Review: Fair Game
PLOT: The true story of former CIA agent Valerie Plame (Naomi Watts) whose CIA agent status was leaked to the press by White House officials in order to discredit her Ambassador husband, Joseph Wilson (Sean Penn), who criticized the US Invasion of Iraq after the results of a fact-finding mission he was sent on were ignored to justify the war.
REVIEW : FAIR GAME is a good example of the type of film thats all too rare these days- the adult thriller. Back in the seventies, a movie like FAIR GAME wouldnt have been all that exceptional compared to similarly themed paranoia classics like ALL THE PRESIDENTS MEN, THE PARALLAX VIEW, and THREE DAYS OF THE CONDOR. Sure, we get films like THE GREEN ZONE which are also political, but in the case of that film, it was awkwardly shoehorned with a couple of action scenes to make it more palatable to the mainstream.
Theres no pyrotechnics in FAIR GAME, but its nonetheless a thrilling piece of entertainment, made all the more incredible by the fact that its all true. Im no expert on the Plame affair, but the idea of The White House knowingly leaking the identity of a deep cover CIA agent (in the middle of several life and death campaigns as suggested by the film) to discredit a political opponent is as shocking as anything youd see in THE BOURNE IDENTITY.
I suppose its fitting then that Doug Liman would be the one to bring the Palme affair to the big screen, as he also directed THE BOURNE IDENTITY, before passing the reins to Paul Greengrass for the sequels. In many ways, FAIR GAME plays out a lot like a BOURNE film, with it carrying the same intensity those movies possessed, coupled with a very-BOURNE like score by series composer John Powell. The only thing it doesnt have is the bursts of bone-crunching action, but the storys so involving you wont miss them.
Liman really does a great job, with this easily being his best film since BOURNE IDENTITY, and a solid return to form after JUMPER. It helps that he has two incredible actors in the lead roles. Naomi Watts gets one of the best roles of her career as Plame (to whom she bears a striking resemblance). She does a wonderful job carrying the film, and imbues Plame with enough heart to make you care about the character. She really manages to strike a balance between playing a caring wife and mother as shown in the scenes at home, and a no-nonsense CIA agent, totally in her element running assets in The Middle East, and shaking down arms dealers, like in the great opening scene.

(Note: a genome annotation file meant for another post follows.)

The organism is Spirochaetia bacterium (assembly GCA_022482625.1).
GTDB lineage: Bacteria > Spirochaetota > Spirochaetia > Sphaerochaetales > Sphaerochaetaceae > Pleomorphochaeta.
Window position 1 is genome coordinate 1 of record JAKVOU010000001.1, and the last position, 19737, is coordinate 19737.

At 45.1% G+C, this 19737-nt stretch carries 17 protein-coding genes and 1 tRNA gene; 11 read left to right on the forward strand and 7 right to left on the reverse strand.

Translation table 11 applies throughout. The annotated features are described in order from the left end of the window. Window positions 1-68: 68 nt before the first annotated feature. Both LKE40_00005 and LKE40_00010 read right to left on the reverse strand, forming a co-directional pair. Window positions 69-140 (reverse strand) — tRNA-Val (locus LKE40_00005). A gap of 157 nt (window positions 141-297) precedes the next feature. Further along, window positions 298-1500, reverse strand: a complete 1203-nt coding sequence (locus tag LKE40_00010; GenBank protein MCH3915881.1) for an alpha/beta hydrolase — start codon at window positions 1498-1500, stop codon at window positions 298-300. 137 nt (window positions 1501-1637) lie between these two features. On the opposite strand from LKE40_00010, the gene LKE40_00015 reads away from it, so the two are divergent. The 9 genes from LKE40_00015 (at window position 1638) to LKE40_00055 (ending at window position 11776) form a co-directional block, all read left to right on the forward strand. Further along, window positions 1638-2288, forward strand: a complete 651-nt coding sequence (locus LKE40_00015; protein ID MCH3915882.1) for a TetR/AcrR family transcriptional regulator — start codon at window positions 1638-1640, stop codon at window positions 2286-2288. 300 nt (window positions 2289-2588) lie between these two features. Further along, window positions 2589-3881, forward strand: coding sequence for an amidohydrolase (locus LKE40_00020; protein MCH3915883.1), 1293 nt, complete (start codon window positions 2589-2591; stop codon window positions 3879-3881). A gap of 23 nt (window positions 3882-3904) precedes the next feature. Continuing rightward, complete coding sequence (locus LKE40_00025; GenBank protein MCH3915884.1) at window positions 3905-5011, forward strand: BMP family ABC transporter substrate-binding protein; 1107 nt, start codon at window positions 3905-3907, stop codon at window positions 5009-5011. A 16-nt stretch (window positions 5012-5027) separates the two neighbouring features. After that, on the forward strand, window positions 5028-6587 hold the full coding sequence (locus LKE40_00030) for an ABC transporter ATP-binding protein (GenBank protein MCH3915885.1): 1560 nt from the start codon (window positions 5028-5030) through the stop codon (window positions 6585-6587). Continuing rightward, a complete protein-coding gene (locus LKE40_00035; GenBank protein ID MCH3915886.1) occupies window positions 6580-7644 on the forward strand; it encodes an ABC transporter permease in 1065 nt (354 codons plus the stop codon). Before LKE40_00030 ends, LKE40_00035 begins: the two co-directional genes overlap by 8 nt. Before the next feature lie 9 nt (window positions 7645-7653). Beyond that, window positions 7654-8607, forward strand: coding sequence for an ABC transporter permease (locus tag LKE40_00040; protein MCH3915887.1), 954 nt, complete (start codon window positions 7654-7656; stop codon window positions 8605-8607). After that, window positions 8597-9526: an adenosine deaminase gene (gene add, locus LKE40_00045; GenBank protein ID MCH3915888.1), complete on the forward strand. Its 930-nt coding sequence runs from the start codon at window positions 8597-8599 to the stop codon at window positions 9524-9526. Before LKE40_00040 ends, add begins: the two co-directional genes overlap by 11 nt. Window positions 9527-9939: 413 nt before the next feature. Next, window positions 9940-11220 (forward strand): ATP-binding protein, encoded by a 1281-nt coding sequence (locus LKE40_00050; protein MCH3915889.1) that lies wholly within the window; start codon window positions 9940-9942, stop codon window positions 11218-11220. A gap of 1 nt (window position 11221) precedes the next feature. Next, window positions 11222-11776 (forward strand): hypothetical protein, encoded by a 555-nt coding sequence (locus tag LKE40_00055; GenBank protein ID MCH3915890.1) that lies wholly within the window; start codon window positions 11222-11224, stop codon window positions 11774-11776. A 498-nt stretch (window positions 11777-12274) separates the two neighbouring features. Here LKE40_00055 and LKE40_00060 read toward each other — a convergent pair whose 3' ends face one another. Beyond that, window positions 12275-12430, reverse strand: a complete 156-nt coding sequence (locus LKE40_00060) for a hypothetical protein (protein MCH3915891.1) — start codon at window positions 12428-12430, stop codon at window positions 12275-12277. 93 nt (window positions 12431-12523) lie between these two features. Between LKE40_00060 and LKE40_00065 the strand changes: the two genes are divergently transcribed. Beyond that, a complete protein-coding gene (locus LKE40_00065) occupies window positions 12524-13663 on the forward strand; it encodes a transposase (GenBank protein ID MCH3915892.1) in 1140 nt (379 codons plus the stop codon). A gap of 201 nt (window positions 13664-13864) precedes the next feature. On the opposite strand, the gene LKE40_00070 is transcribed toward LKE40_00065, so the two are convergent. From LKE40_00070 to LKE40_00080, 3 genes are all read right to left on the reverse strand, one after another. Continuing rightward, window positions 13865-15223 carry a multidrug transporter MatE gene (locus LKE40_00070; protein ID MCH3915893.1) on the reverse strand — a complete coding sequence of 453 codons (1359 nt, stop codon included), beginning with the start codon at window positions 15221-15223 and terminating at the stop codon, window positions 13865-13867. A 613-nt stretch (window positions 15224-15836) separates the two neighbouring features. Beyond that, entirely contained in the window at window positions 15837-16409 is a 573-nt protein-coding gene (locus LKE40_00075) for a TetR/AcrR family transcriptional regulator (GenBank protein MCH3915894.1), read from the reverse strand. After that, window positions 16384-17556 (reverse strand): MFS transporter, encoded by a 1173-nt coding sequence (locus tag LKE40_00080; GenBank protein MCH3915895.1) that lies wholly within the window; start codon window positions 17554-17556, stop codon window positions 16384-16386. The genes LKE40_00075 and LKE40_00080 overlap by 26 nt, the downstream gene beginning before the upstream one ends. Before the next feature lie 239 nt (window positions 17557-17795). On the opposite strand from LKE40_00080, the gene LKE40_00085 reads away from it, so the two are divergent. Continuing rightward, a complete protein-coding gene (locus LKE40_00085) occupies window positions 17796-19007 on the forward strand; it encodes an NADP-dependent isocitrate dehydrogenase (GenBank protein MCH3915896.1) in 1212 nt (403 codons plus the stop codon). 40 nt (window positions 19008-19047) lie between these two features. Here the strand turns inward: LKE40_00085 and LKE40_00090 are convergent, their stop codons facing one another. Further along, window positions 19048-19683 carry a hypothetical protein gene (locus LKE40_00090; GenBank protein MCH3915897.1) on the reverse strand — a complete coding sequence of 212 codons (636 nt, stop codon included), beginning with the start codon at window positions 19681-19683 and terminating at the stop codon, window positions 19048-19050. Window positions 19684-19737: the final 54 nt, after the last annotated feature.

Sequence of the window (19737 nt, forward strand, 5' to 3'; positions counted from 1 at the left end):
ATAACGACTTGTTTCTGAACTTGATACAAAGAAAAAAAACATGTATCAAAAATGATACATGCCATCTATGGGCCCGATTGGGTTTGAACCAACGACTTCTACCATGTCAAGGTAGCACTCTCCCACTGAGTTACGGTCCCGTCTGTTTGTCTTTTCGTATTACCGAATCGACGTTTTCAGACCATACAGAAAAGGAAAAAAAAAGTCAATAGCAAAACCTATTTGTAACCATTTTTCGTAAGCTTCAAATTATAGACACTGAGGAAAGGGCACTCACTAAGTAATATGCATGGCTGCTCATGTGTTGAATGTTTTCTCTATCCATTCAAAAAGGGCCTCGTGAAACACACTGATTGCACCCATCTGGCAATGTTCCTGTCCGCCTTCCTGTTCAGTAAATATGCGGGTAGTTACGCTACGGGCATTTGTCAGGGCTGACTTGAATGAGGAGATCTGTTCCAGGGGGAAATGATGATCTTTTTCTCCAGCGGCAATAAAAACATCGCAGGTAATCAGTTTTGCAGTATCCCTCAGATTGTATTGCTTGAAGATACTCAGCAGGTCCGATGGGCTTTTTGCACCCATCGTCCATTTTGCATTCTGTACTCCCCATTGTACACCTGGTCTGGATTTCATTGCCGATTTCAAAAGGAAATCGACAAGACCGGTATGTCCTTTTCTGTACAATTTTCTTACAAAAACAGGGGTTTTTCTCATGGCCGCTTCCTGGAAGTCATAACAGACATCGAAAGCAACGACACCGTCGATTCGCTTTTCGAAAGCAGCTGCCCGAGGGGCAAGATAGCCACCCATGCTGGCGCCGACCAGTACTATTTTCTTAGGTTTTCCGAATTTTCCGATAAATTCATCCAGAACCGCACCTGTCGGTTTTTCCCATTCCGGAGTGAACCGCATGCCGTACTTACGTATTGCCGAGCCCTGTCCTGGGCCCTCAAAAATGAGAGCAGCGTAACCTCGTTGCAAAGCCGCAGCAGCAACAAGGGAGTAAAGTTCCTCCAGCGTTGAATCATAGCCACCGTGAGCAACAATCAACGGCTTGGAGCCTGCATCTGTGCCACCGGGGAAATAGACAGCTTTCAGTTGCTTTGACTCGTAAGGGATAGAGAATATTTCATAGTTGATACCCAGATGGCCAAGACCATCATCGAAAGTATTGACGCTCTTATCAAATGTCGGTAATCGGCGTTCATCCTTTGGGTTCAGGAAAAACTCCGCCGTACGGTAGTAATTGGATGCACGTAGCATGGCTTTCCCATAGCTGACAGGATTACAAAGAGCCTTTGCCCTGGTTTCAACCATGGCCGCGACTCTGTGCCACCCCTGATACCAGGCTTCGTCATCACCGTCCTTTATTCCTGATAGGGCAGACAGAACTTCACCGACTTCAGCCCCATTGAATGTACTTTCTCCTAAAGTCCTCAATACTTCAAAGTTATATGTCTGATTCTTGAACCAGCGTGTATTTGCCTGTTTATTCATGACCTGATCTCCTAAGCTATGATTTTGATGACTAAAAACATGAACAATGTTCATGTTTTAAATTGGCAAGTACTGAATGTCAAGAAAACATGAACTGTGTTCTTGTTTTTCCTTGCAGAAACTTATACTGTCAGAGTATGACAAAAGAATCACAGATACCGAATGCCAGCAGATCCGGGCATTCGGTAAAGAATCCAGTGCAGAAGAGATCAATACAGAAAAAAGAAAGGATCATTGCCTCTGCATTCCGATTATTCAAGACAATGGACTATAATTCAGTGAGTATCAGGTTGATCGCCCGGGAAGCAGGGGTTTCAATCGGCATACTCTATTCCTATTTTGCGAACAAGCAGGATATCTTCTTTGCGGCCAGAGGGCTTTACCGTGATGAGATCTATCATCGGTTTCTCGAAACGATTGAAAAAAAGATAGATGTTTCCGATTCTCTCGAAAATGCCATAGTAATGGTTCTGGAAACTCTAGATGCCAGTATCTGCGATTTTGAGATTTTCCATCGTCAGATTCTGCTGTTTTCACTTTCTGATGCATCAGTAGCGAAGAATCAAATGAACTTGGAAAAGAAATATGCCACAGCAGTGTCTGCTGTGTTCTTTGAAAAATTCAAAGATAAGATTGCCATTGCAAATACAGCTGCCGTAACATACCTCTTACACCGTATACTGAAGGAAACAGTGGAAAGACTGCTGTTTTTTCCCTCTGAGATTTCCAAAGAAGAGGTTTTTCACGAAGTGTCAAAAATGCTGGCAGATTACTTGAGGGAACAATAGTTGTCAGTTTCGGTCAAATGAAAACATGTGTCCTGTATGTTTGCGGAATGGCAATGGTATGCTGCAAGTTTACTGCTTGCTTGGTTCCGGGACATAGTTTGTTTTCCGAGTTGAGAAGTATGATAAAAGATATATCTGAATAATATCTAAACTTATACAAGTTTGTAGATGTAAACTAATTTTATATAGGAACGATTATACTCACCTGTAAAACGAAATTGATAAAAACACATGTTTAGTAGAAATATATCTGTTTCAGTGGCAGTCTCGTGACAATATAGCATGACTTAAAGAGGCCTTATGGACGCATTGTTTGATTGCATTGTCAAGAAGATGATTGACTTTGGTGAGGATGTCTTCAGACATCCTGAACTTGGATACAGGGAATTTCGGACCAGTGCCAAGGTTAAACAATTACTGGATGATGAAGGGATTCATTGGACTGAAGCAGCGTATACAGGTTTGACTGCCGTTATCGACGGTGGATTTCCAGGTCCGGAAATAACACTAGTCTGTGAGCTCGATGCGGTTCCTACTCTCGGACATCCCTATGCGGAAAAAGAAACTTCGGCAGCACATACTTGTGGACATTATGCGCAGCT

As the outspoken Wilson, we get the similarly outspoken Sean Penn, and he fits the role like a glove. You could say that Wilsons not much of a stretch for Penn, as hes totally cast to type here, but that doesnt change his effectiveness. He also gives Wilson a bit of an ego to that his character doesnt come across as a straightforward do-gooder, although its clear that at the end of the day, Wilsons intentions were noble. He also portrays the anxiety of someone whose spouse is away on life and death missions beautifully, and its clear that of the two, Plames the stoic one.
Rounding out the cast, we get lots of top-notch character actors, like Sam Sheppard as Plames father, and the great Bruce McGill as the director of the CIA.
I also appreciated the fact that at 100 minutes, FAIR GAME is exceedingly well paced, and ends before it has the chance to overstay its welcome, which is always a threat in films like this (GREEN ZONE was guilty of this). Overall its a finely crafted political thriller that will please fans of similarly smart thrillers. If you enjoy films like SYRIANNA, GOOD NIGHT, AND GOOD LUCK, MICHAEL CLAYTON, and the BOURNE series, then FAIR GAME is the film for you.
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|Extra Tidbit:||For another, fictionalized take on the Plame affair, check out the unfairly obscure NOTHING BUT THE TRUTH, featuring terrific performances from Kate Beckinsale, and Vera Farmiga.|